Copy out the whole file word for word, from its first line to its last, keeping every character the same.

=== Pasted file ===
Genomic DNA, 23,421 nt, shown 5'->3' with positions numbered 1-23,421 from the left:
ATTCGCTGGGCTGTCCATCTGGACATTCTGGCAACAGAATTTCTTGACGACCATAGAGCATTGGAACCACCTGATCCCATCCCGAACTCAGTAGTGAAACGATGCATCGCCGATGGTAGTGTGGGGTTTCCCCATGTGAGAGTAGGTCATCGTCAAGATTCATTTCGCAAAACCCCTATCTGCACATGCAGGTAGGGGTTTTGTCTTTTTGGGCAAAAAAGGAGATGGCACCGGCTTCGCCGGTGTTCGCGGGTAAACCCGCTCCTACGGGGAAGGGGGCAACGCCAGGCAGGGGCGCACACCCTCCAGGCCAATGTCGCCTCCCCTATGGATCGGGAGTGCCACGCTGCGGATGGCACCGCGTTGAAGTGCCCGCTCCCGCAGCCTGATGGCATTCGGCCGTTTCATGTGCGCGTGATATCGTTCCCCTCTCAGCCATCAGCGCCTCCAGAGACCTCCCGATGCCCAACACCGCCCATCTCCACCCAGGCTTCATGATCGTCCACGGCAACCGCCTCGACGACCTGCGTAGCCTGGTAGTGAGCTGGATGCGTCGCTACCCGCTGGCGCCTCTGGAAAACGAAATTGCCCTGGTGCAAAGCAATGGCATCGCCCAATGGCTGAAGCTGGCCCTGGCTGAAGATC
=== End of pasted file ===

Genomic DNA, 23,421 nt, shown 5'->3' with positions numbered 1-23,421 from the left:
ATTCGCTGGGCTGTCCATCTGGACATTCTGGCAACAGAATTTCTTGACGACCATAGAGCATTGGAACCACCTGATCCCATCCCGAACTCAGTAGTGAAACGATGCATCGCCGATGGTAGTGTGGGGTTTCCCCATGTGAGAGTAGGTCATCGTCAAGATTCATTTCGCAAAACCCCTATCTGCACATGCAGGTAGGGGTTTTGTCTTTTTGGGCAAAAAAGGAGATGGCACCGGCTTCGCCGGTGTTCGCGGGTAAACCCGCTCCTACGGGGAAGGGGGCAACGCCAGGCAGGGGCGCACACCCTCCAGGCCAATGTCGCCTCCCCTATGGATCGGGAGTGCCACGCTGCGGATGGCACCGCGTTGAAGTGCCCGCTCCCGCAGCCTGATGGCATTCGGCCGTTTCATGTGCGCGTGATATCGTTCCCCTCTCAGCCATCAGCGCCTCCAGAGACCTCCCGATGCCCAACACCGCCCATCTCCACCCAGGCTTCATGATCGTCCACGGCAACCGCCTCGACGACCTGCGTAGCCTGGTAGTGAGCTGGATGCGTCGCTACCCGCTGGCGCCTCTGGAAAACGAAATTGCCCTGGTGCAAAGCAATGGCATCGCCCAATGGCTGAAGCTGGCCCTGGCTGAAGATC